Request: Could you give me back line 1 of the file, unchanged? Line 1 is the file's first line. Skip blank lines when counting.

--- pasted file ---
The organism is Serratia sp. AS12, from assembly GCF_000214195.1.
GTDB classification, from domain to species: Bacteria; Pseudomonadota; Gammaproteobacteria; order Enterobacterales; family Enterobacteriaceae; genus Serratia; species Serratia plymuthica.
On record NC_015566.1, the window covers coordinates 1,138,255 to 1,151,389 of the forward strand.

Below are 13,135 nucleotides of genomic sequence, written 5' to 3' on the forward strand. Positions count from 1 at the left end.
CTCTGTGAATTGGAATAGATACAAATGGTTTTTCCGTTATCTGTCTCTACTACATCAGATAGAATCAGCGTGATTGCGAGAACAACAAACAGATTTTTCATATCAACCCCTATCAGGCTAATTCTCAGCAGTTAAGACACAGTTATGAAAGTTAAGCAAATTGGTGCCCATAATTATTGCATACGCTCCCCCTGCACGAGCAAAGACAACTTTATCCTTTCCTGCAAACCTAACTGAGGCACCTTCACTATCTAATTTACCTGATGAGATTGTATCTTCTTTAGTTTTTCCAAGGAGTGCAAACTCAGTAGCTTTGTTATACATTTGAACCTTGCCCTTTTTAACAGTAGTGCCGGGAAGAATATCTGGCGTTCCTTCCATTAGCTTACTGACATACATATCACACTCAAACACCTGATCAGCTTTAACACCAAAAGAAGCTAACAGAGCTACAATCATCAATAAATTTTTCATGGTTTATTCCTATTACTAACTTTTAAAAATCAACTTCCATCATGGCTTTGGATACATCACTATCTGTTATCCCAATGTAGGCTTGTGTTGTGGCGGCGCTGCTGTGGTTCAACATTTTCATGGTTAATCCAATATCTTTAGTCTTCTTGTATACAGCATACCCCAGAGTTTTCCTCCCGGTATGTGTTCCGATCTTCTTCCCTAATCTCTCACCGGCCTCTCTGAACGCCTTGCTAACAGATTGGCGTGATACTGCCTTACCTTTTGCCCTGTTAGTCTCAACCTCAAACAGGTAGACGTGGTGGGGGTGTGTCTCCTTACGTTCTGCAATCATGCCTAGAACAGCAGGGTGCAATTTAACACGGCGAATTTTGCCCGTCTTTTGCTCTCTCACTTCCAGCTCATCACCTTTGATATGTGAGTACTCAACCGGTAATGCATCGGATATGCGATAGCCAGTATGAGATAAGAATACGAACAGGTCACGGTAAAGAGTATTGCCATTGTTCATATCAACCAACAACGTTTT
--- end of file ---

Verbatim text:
The organism is Serratia sp. AS12, from assembly GCF_000214195.1.